That’s right: To promote unity, we’re going to have two national anthems. We’d heard last July that the NFL was going to play the black national anthem, “Lift Every Voice and Sing,” before “The Star-Spangled Banner.” They flipped it around in Michigan in December, when they had the state’s electors stand for “The Star-Spangled Banner” first and then “Lift Every Voice and Sing.”
Now we’re learning that House Majority Whip James Clyburn plans to introduce a measure to make “Lift Every Voice and Sing” the national hymn to promote unity.
Activist Shaun King didn’t help things in 2016 (as usual) when he published “one of the most important things I’ve written in my entire life.” He’d uncovered the racist third verse of “The Star-Spangled Banner,” which included the word slave — only in the context of the song, “slave” referred to sailors who’d be captured and conscripted by the British. Nevertheless, in 2017, the California chapter of the NAACP passed a resolution at its state conference pushing for the removal of “The Star-Spangled Banner” as the national anthem, calling it “one of the most racist, pro-slavery, anti-black songs in the American lexicon.”
So this is going to promote unity, Rep. Clyburn?
— The Hill (@thehill) January 12, 2021
— #SicEmBears DaddiO (@GoDaddiO) January 12, 2021
Identity politics is not going to change a damn thing
— Jovan (@JovanSpinoza) January 12, 2021
Nobody asked for this. We want real substantial policy changes. A “Black National Anthem” will NOT promote unity or make our lives any better
— TheBlackPowerRanger (@ProgressOvrPrty) January 12, 2021
Nothing says unity like separation
— Wade Garrett (@xWadeGarrettx) January 12, 2021
— Kabir (@DiMeKsTeRoY1) January 12, 2021
Identity politics is the opposite of unity.
— Undeclared Voter (@UndeclaredVoter) January 12, 2021
How does that make our other ethnic groups feel?
— Buglettes’s Mom (@Buglettesmom) January 12, 2021
JFC. Extremely bad timing.
— Ant (@MuggyAnt) January 12, 2021
I don't even know what the current national hymn is at command. Can anyone tell me?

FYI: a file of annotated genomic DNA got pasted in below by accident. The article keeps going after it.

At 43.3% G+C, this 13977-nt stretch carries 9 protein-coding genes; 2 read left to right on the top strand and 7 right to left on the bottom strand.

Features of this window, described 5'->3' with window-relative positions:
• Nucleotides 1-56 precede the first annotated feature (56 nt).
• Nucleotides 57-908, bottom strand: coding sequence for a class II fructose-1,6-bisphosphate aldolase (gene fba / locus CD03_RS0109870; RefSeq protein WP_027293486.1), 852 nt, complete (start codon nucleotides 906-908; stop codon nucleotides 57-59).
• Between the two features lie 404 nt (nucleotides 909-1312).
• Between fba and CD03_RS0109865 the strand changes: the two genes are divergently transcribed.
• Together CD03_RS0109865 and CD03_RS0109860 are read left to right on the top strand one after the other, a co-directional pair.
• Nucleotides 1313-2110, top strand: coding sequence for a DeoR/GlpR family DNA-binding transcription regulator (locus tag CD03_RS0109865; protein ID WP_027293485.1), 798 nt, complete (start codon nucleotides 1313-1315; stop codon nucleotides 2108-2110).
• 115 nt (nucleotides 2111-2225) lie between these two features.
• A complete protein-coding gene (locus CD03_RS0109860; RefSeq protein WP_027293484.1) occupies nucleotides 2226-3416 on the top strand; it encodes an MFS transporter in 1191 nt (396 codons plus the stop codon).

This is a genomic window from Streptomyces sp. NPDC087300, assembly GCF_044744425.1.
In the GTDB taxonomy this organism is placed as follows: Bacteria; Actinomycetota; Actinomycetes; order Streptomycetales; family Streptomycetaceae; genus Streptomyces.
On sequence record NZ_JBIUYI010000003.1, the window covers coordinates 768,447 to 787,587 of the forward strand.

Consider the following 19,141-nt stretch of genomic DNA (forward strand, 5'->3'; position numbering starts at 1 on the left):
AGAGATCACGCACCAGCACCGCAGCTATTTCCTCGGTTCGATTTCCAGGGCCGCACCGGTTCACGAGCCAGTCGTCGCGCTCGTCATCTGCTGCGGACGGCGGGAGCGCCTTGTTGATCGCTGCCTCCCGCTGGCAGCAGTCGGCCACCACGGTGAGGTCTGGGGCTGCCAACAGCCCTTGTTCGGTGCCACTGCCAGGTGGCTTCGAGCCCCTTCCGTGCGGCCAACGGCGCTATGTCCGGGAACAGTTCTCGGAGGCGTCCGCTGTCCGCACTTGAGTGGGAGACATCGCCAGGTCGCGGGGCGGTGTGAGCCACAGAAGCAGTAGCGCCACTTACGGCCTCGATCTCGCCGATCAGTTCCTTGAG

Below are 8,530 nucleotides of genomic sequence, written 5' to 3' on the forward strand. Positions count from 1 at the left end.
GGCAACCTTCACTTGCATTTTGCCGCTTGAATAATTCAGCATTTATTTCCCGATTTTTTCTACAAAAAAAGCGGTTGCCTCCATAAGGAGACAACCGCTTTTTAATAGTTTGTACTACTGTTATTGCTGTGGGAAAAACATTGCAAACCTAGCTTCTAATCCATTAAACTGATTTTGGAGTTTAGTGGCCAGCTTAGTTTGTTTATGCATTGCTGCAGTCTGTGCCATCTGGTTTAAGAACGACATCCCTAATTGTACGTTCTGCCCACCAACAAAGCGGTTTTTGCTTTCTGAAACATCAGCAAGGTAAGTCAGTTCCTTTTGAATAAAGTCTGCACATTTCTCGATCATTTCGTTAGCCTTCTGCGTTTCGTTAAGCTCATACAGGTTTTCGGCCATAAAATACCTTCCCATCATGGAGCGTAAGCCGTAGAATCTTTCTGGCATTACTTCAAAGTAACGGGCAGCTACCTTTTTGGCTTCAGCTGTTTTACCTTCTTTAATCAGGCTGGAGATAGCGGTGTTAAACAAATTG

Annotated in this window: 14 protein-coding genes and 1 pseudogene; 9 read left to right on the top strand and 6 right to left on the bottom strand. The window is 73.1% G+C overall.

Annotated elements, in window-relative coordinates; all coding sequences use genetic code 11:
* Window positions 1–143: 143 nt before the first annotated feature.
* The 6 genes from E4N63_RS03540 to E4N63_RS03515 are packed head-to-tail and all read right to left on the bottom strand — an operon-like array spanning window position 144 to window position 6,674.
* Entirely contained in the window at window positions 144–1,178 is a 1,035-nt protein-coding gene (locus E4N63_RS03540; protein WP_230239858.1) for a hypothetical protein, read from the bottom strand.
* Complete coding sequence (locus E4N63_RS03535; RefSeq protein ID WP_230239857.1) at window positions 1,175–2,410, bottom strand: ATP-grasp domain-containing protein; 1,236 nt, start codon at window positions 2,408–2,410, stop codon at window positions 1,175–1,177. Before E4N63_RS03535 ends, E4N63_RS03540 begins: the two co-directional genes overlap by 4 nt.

— Rufus LaCue Jr. (@RLacue41) January 12, 2021
Not a unifying gesture at this moment @WhipClyburn
— Literary Diva (@Divashouse) January 12, 2021
— blaze obrien (@bigblaze56) January 12, 2021
This is not timely @WhipClyburn
— Coco Alexander (@bigdayra) January 12, 2021
Well, this is nonsense. First comes the wordplay of "hymn" not "anthem" to assuage the concerns of anyone fearful of a move to replace the National Anthem. Then will come a move to use our Hymn rather than the Anthem for selected events, and so on. All in the name of "unity."
— DT Connelly (@TimCon57) January 12, 2021
Out: “Separation of church and state”
— Dana Loesch (@DLoesch) January 12, 2021
I can only get through verse 1 of the 72 verses of our black national anthem so ummmm no pic.twitter.com/17PeVgNdmg
— Dallas Black (@dallasblack) January 12, 2021
Real solutions to real problems
— Five Million Dollar Ball (@JacketbyBerth) January 12, 2021
— ????ℍ?? (@Yishay__Majors) January 12, 2021
If it’s a religious hymn that addresses God as Creator and Grantor of Blessings and Prosperity, It would be good for kids in school. But the Supreme Court will strike it down.
— JackCitizen (@JackCitizenUS) January 12, 2021
How about America the Beautiful instead. And by Ray Charles.
— K A Salerno (@KASalerno2350) January 12, 2021
We’ll throw “America the Beautiful” into the suggestion box with “Lean on Me.”
Los Angles Times: It’s time to cancel the likely racist ‘Star-Spangled Banner’ with its ‘ornate and Anglophile’ lyrics, replace it with ‘Lean on Me’ https://t.co/hOWMlO4VlP
— Twitchy Team (@TwitchyTeam) July 14, 2020
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